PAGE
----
86. 86.
    Tatsubori, M., Imamura, T., Nakamura, Y.: Best-practice patterns and tool support for configuring secure web services messaging. In: Proceedings of the IEEE International Conference on Web Services, pp. 244–251. IEEE (2004)Google Scholar
  87. 87.
    Warner, J., Atluri, V.: Inter-instance authorization constraints for secure workflow management. In: Proceedings of the 11th ACM Symposium on Access Control Models and Technologies (SACMAT) (2006)Google Scholar
  88. 88.
  89. 89.
    Wolter, C., Menzel, M., Meinel, C.: Modelling security goals in business processes. In Modellierung 2008, Lecture Notes in Informatics (LNI), pp. 197–212 (2008)Google Scholar
  90. 90.
    Wolter, C., Menzel, M., Schaad, A., Miseldine, P., Meinel, C.: Model-driven business process security requirement specification. J. Systems Archit. 55(4), 211–223 (2009)CrossRefGoogle Scholar
  91. 91.
    Wolter, C., Schaad, A.: Modeling of task-based authorization constraints in BPMN. In: Alonso, G., Dadam, P., Rosemann, M. (eds.) Proceedings of the 5th International Conference on Business Process Management (BPM), volume 4714 of Lecture Notes in Computer Science (LNCS), pp. 64–79. Springer, Berlin (2007)Google Scholar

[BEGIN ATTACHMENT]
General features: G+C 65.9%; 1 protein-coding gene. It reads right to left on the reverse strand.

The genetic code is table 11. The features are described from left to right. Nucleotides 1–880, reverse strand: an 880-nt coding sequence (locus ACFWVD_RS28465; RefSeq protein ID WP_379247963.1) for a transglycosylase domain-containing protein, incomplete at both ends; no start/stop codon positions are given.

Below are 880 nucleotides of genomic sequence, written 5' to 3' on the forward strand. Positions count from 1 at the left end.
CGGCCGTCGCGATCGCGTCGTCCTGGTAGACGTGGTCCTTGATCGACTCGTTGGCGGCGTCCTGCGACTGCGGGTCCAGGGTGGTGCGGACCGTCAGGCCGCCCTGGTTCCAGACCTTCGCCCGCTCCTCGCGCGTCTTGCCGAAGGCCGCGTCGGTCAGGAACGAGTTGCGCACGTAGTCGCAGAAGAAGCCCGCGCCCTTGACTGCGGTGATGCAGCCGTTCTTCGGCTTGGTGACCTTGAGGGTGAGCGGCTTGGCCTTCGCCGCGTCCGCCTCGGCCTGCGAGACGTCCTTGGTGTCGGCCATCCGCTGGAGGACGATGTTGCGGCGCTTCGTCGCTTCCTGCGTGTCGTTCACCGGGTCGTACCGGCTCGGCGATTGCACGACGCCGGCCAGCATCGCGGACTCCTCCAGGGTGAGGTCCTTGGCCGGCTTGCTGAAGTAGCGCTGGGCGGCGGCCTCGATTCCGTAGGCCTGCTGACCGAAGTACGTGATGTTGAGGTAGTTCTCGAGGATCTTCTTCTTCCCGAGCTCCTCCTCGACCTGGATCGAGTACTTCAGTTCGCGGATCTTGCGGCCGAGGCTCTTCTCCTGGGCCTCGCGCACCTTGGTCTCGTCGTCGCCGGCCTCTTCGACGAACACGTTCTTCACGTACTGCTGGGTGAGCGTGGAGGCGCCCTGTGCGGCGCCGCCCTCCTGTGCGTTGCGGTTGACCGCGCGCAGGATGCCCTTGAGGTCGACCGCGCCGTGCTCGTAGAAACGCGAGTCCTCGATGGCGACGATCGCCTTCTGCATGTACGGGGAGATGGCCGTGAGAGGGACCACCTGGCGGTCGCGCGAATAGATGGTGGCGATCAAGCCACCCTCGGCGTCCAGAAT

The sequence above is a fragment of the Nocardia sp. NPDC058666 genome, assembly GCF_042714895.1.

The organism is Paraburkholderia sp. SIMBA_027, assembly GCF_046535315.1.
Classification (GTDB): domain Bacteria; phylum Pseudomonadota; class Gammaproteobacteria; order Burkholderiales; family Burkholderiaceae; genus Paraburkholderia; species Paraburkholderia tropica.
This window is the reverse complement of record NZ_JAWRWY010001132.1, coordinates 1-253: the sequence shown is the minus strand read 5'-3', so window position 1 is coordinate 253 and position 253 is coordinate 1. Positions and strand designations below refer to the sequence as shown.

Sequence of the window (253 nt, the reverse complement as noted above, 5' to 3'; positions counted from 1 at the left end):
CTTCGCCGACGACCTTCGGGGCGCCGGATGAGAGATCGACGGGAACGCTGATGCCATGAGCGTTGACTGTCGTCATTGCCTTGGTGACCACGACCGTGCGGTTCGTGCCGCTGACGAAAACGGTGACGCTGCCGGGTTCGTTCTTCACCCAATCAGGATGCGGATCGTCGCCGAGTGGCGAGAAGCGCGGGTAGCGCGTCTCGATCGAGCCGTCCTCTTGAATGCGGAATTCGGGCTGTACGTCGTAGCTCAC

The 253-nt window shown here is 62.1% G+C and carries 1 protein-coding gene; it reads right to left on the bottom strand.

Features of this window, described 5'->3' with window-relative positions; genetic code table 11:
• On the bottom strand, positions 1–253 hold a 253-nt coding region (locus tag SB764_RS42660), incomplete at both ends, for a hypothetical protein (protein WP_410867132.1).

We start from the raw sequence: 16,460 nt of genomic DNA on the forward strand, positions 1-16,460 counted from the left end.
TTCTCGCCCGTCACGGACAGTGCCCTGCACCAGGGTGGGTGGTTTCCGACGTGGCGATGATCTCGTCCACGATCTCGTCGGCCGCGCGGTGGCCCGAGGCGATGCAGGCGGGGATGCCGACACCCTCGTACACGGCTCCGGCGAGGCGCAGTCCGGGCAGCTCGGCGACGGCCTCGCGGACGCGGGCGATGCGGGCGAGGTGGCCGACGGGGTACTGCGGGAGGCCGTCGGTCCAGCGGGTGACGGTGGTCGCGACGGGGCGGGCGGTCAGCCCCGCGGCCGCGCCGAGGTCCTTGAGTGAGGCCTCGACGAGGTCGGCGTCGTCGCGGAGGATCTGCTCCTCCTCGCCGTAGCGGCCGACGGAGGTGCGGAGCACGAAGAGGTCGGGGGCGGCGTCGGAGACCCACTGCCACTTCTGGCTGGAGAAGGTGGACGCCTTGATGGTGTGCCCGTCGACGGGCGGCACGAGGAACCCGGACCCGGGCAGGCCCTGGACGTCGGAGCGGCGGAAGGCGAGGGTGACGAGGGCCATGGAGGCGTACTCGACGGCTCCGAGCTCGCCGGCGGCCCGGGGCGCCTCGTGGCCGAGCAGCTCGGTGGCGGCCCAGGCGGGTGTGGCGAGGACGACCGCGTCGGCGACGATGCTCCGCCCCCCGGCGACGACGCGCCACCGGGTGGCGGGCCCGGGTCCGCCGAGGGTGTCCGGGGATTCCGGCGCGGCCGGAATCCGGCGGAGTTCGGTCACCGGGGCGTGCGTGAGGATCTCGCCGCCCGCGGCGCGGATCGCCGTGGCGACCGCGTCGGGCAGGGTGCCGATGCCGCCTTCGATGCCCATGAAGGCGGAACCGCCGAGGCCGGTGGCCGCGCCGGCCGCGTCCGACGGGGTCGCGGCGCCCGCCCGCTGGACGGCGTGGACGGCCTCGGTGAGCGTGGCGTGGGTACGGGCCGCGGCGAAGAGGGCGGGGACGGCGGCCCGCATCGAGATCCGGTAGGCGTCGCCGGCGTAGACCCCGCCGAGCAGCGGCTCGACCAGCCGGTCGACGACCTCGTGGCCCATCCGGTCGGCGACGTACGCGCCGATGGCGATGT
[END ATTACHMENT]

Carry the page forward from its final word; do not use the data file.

92. 92.
    World Wide Web Consortium (W3C): Web Services Description Language (WSDL) 1.1. http://www.w3.org/TR/wsdl (2001)
  93. 93.
    World Wide Web Consortium (W3C): Web Services Policy 1.5, Attachment. http://www.w3.org/TR/ws-policy-attach/ (2007)
  94. 94.
    World Wide Web Consortium (W3C): Web Services Policy 1.5, Framework. http://www.w3.org/TR/ws-policy/ (2007)
  95. 95.
    Zdun, U.: Patterns of component and language integration. In: Manolescu, D., Völter, M., Noble, J. (eds.) Pattern Languages of Program Design 5 (2006)Google Scholar
  96. 96.
    Zdun, U., Dustdar, S.: Model-driven and pattern-based integration of process-driven SOA models. Int. J. Business Process Integr. Manag. (IJBPIM) 2(2), 109–119 (2007)CrossRefGoogle Scholar
  97. 97.
    Zdun, U., Hentrich, C., Dustdar, S.: Modeling process-driven and service-oriented architectures using patterns and pattern primitives. ACM Transact. Web 1(3), 14:1–14:44 (2007)Google Scholar

Copyright information

© Springer-Verlag 2012

Authors and Affiliations

  1. 1.New Media Lab, Institute for Information SystemsVienna University of Economics and Business (WU Vienna)ViennaAustria
  2. 2.Secure Business Austria Research (SBA Research)ViennaAustria

Personalised recommendations